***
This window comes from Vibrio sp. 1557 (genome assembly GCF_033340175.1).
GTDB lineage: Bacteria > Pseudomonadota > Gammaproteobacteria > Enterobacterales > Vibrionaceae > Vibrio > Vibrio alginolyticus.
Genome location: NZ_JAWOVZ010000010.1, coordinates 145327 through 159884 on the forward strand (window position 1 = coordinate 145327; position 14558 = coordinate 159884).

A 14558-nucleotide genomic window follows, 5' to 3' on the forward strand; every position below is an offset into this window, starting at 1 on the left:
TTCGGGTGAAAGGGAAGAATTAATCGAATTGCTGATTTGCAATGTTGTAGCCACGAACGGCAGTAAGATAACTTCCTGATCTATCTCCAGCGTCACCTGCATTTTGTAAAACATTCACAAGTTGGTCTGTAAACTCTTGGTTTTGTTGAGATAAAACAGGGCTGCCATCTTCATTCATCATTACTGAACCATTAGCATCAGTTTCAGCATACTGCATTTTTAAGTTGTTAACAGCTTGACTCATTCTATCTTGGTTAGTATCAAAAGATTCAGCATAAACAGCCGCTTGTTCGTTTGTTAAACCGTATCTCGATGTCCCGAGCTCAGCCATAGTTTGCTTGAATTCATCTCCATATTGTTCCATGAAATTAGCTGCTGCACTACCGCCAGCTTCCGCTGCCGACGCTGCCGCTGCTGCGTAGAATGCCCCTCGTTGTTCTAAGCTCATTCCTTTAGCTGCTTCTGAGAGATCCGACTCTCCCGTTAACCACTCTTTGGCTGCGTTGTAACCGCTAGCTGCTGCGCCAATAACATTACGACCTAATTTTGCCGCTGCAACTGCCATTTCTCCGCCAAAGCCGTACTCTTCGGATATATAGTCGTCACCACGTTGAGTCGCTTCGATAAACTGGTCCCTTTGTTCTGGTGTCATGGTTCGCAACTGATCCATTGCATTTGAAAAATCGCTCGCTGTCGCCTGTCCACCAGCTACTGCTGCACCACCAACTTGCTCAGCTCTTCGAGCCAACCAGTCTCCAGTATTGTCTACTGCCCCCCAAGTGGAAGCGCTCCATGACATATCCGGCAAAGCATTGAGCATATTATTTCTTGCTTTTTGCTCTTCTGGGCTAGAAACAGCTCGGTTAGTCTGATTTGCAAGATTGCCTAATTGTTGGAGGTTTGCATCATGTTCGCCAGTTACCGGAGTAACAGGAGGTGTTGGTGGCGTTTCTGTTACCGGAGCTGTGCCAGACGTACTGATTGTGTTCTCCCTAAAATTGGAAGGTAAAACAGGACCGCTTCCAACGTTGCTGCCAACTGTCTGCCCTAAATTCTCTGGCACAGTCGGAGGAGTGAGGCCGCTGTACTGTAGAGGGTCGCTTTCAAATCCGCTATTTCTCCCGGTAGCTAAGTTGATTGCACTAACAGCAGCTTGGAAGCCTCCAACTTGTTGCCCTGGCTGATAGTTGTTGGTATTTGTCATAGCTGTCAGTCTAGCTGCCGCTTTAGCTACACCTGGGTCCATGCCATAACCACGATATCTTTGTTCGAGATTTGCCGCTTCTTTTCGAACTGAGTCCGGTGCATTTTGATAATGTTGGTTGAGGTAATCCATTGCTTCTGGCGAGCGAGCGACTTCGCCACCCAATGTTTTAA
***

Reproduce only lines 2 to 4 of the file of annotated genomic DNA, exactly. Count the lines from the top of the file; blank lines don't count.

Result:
GTDB lineage: Bacteria > Pseudomonadota > Gammaproteobacteria > Enterobacterales > Vibrionaceae > Vibrio > Vibrio alginolyticus.
Genome location: NZ_JAWOVZ010000010.1, coordinates 145327 through 159884 on the forward strand (window position 1 = coordinate 145327; position 14558 = coordinate 159884).

A 14558-nucleotide genomic window follows, 5' to 3' on the forward strand; every position below is an offset into this window, starting at 1 on the left: